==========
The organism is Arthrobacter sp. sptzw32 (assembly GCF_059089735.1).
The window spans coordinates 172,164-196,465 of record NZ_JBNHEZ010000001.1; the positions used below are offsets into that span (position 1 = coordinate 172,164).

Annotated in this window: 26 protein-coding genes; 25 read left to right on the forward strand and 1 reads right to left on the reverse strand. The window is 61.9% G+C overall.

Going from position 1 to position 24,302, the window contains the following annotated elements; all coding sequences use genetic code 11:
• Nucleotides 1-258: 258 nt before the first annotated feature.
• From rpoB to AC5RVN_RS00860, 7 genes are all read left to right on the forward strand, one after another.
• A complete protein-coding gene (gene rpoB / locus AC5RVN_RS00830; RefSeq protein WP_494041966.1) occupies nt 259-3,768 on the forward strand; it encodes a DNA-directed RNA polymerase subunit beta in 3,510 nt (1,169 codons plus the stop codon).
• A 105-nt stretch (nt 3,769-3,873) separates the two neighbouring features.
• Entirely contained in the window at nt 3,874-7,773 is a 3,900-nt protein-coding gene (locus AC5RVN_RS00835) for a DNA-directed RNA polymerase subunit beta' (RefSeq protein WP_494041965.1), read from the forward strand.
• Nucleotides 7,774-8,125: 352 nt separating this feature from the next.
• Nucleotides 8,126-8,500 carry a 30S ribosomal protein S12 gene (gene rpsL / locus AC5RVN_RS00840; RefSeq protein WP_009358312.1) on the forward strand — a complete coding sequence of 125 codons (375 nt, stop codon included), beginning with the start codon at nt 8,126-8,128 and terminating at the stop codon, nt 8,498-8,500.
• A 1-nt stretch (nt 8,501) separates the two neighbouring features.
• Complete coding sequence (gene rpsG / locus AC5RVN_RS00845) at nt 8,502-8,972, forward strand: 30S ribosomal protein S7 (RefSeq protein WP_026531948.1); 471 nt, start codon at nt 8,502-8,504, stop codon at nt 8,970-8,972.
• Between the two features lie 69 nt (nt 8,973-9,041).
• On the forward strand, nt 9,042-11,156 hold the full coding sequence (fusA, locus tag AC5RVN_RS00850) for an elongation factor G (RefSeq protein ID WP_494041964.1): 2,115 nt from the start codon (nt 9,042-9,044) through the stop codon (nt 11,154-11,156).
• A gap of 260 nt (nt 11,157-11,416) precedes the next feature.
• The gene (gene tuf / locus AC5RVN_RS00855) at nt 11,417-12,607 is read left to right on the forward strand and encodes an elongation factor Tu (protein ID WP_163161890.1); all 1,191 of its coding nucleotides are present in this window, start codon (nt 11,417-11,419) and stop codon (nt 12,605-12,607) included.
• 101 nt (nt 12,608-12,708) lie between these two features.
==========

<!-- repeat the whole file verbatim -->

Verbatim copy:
The organism is Arthrobacter sp. sptzw32 (assembly GCF_059089735.1).
The window spans coordinates 172,164-196,465 of record NZ_JBNHEZ010000001.1; the positions used below are offsets into that span (position 1 = coordinate 172,164).

Annotated in this window: 26 protein-coding genes; 25 read left to right on the forward strand and 1 reads right to left on the reverse strand. The window is 61.9% G+C overall.

Going from position 1 to position 24,302, the window contains the following annotated elements; all coding sequences use genetic code 11:
• Nucleotides 1-258: 258 nt before the first annotated feature.
• From rpoB to AC5RVN_RS00860, 7 genes are all read left to right on the forward strand, one after another.
• A complete protein-coding gene (gene rpoB / locus AC5RVN_RS00830; RefSeq protein WP_494041966.1) occupies nt 259-3,768 on the forward strand; it encodes a DNA-directed RNA polymerase subunit beta in 3,510 nt (1,169 codons plus the stop codon).
• A 105-nt stretch (nt 3,769-3,873) separates the two neighbouring features.
• Entirely contained in the window at nt 3,874-7,773 is a 3,900-nt protein-coding gene (locus AC5RVN_RS00835) for a DNA-directed RNA polymerase subunit beta' (RefSeq protein WP_494041965.1), read from the forward strand.
• Nucleotides 7,774-8,125: 352 nt separating this feature from the next.
• Nucleotides 8,126-8,500 carry a 30S ribosomal protein S12 gene (gene rpsL / locus AC5RVN_RS00840; RefSeq protein WP_009358312.1) on the forward strand — a complete coding sequence of 125 codons (375 nt, stop codon included), beginning with the start codon at nt 8,126-8,128 and terminating at the stop codon, nt 8,498-8,500.
• A 1-nt stretch (nt 8,501) separates the two neighbouring features.
• Complete coding sequence (gene rpsG / locus AC5RVN_RS00845) at nt 8,502-8,972, forward strand: 30S ribosomal protein S7 (RefSeq protein WP_026531948.1); 471 nt, start codon at nt 8,502-8,504, stop codon at nt 8,970-8,972.
• Between the two features lie 69 nt (nt 8,973-9,041).
• On the forward strand, nt 9,042-11,156 hold the full coding sequence (fusA, locus tag AC5RVN_RS00850) for an elongation factor G (RefSeq protein ID WP_494041964.1): 2,115 nt from the start codon (nt 9,042-9,044) through the stop codon (nt 11,154-11,156).
• A gap of 260 nt (nt 11,157-11,416) precedes the next feature.
• The gene (gene tuf / locus AC5RVN_RS00855) at nt 11,417-12,607 is read left to right on the forward strand and encodes an elongation factor Tu (protein ID WP_163161890.1); all 1,191 of its coding nucleotides are present in this window, start codon (nt 11,417-11,419) and stop codon (nt 12,605-12,607) included.
• 101 nt (nt 12,608-12,708) lie between these two features.